Will Damron’s narration of this densely and meticulously reported account of the Theranos fiasco is nothing fancy, but then it doesn’t need to be. Author John Carreyrou conveys a great deal of information while never losing his grip on his astonishing storyline. Founded by the titanically ambitious 19-year-old Elizabeth Holmes, Theranos, a biotech firm promising revolutionary new ways to test blood and administer medications, was valued at $10 billion in 2014. The next year, it all came tumbling down, when Carreyrou, reporting for the Wall Street Journal, investigated rumors that the technology the company had displayed to investors didn’t even work. You don’t want performative bells and whistles with material like this, just an understated, lucid transmission of the facts, and Damron excels at this.
by John Carreyrou. Narrated by Will Damron.
When Angela Carter died in 1992, she left behind a body of work whose influence can be seen in writers ranging from Kelly Link to Neil Gaiman to Carmen Maria Machado. The Bloody Chamber, 10 lushly written, often Gothic stories based on fairy tales and folklore, is her masterpiece. Emilia Fox and Richard Armitage take turns reading tales that accentuate the erotic, unruly, and atmospheric possibilities of Carter’s source material, and they make the most of it. Fox’s delivery is dulcet to the brink of breathiness (but no further), and Armitage broods and pines as magnificently as Heathcliff himself—except when he cuts loose as a bawdy, flamboyant Puss in Boots. Seven gorgeous hours of pure listening pleasure.
The voice Michael Crouch uses for his narration of this novel, set primarily in Chicago during the AIDS crisis of the 1980s, is intelligent and nervy, the sound of a wit whose humor has been almost worn out by incessant loss. For a certain generation of gay men, the cohort of Rebecca Makkai’s characters, it might as well be the voice of the crisis—of an exhilarating freedom freshly attained, only to be ambushed by a brutal epidemic. The ’80s chapters follow a group of close friends and alternate with a present-day storyline involving one member of the group, now middle-aged, as she searches for her estranged daughter in Paris; her own depleting grief, a legacy of the worst of the plague years, has made it difficult for her to love her own child. Although Makkai herself isn’t old enough to have lived through the peak of the crisis, she achieves the impressive feat of making all of these characters feel both recognizable and entirely themselves.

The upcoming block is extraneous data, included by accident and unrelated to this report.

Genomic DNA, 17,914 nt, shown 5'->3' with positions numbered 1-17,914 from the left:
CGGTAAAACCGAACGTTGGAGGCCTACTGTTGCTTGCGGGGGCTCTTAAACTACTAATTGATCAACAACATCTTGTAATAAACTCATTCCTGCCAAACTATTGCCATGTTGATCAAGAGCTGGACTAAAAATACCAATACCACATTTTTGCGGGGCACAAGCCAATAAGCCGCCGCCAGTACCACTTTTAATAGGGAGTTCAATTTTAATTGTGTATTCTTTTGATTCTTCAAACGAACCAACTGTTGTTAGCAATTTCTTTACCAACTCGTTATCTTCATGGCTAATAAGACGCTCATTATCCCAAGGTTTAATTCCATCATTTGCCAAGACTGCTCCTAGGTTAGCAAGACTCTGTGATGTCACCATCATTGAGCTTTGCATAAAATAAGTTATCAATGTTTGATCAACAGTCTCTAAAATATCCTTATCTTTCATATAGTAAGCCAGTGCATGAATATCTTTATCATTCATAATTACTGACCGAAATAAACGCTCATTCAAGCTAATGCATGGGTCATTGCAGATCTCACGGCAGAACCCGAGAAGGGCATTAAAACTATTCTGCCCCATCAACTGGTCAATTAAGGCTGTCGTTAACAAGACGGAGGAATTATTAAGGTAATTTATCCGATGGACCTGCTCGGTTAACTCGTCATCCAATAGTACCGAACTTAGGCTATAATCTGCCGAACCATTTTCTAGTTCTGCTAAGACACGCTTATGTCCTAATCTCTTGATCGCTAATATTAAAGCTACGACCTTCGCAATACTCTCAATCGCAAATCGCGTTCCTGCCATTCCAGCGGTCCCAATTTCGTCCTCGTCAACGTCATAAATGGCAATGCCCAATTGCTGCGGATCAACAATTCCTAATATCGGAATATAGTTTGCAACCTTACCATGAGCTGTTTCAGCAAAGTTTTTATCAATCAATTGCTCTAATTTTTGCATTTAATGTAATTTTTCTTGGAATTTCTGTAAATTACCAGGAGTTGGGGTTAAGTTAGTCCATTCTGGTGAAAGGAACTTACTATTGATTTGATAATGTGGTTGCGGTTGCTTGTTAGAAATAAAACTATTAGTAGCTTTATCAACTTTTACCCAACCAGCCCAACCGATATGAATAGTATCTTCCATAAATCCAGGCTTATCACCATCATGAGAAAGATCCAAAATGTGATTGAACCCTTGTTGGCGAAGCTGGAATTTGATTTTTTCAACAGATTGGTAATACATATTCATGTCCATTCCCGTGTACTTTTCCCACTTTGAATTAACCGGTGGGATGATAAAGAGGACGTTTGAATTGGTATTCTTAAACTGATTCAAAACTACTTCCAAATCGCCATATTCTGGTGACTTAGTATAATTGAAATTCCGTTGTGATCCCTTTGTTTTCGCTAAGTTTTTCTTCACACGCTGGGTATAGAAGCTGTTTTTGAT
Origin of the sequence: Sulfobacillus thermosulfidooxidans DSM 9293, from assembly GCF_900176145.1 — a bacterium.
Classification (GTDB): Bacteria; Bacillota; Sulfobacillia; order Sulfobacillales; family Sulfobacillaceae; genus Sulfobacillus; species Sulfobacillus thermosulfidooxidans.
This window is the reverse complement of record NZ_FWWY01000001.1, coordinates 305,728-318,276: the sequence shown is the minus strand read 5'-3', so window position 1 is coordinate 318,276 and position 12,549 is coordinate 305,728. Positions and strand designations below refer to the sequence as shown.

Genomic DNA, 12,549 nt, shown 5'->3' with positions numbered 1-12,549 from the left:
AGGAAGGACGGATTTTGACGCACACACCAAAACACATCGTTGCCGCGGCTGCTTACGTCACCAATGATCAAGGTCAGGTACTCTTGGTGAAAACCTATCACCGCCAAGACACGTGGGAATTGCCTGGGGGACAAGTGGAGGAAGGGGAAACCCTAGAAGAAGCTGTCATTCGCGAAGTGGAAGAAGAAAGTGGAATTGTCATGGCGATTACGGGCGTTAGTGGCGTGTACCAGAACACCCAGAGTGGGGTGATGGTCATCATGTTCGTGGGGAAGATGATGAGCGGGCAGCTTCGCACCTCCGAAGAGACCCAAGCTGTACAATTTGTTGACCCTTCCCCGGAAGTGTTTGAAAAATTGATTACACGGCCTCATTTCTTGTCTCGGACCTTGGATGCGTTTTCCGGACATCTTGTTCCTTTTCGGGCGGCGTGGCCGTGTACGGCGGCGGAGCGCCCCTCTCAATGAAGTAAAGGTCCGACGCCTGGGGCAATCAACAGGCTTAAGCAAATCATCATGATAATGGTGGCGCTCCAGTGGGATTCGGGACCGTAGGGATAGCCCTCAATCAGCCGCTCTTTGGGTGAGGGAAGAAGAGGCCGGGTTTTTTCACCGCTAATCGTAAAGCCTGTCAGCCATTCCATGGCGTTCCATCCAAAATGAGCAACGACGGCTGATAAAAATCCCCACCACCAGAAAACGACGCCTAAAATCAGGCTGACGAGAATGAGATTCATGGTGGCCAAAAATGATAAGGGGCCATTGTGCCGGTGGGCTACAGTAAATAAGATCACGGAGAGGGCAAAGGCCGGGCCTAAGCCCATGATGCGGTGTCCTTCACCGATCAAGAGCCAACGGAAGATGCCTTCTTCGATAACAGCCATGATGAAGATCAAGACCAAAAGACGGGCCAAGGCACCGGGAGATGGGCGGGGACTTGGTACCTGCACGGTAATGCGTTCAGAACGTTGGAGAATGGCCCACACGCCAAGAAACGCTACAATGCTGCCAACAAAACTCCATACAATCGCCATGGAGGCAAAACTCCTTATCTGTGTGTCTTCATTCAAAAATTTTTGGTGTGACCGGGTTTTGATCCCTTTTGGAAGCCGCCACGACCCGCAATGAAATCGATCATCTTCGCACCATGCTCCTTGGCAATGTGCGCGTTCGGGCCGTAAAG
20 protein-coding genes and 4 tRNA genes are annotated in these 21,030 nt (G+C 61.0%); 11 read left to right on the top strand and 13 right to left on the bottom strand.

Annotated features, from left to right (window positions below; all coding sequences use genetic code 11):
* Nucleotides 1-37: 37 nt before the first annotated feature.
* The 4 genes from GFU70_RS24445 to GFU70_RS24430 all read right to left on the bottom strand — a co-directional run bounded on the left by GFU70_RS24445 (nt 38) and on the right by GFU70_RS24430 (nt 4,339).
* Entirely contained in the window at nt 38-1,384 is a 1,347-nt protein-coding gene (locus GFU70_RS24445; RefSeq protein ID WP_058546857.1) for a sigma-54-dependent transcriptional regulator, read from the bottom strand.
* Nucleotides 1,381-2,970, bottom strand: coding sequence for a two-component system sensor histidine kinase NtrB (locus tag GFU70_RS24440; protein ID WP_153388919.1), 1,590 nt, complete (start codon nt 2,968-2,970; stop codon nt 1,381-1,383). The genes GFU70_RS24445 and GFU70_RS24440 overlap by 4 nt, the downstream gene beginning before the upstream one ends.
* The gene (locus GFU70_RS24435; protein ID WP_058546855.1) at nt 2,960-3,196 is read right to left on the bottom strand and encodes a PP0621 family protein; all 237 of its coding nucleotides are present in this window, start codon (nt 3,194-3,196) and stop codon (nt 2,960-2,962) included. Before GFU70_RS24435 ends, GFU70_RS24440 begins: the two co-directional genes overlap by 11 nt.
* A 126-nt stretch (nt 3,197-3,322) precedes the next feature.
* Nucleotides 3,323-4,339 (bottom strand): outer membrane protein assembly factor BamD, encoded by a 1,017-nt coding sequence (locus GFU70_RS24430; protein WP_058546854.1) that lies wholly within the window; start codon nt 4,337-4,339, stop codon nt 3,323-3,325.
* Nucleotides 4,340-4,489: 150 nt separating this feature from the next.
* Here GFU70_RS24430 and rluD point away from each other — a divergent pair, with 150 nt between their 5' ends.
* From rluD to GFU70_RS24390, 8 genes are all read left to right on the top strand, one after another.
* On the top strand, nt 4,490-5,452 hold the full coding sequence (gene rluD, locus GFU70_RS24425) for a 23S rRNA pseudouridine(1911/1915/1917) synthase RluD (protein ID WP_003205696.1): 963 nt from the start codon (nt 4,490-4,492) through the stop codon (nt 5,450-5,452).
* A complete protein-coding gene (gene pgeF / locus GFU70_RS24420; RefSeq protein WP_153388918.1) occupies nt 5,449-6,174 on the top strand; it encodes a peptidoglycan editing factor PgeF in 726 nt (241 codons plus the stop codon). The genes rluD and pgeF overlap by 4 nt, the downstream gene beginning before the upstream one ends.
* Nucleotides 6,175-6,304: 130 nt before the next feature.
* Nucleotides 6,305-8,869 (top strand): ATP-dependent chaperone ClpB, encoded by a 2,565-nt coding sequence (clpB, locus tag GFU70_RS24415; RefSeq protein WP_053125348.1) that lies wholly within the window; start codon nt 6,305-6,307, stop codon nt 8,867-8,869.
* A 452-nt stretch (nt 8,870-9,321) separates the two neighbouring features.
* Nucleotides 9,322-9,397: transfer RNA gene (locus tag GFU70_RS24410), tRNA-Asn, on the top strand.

Johann Hari’s argument in this book—that selective serotonin reuptake inhibitors, better known as antidepressants, are at best only marginally effective and that the medical profession has failed to adequately communicate this fact to the general public—has generated some controversy. He’s been accused, falsely, of urging patients to simply discontinue taking the drugs without consulting a doctor. But at heart, Lost Connections calls for a closer look at the root causes of depression and anxiety—and the acknowledgement that they are often understandable responses to the conditions of contemporary life, an affliction we ought to be facing full-on. What makes this audiobook so invigorating, however, is not just Hari’s ideas but his enthusiasm for them. Listening to Lost Connections feels like a late night at a bar with a brilliant friend who’s just made a series of life-changing discoveries and can barely contain his excitement over them. It’s hard to not get swept up in Hari’s bottomless curiosity and intellectual gusto, and I’d argue there’s no reason not to.
by Johann Hari. Narrated by the author.
Okorafor, a celebrated author of adult fantasy novels, delivers the first volume in a YA series that employs most of the familiar—and effective—tropes of the genre: a displaced young person introduced to a secret magical world, the discovery of the main character’s special powers, a crew of friends, a romantic triangle, and of course a great evil to battle. What makes it all fresh—besides Okorafor’s vivid images and fine prose—is the Nigerian setting and a mythology based on West African traditions and Igbo deities. The witches are “Leopard people,” and Sunny, Okorafor’s 12-year-old protagonist, gets initiated into their ranks with a spell that briefly reveals her spirit face—a spectacular living version of a tribal mask. You can double the pleasure of all this by listening to Yetide Badaki narrate the novel, expertly deploying a range of exuberant Nigerian accents.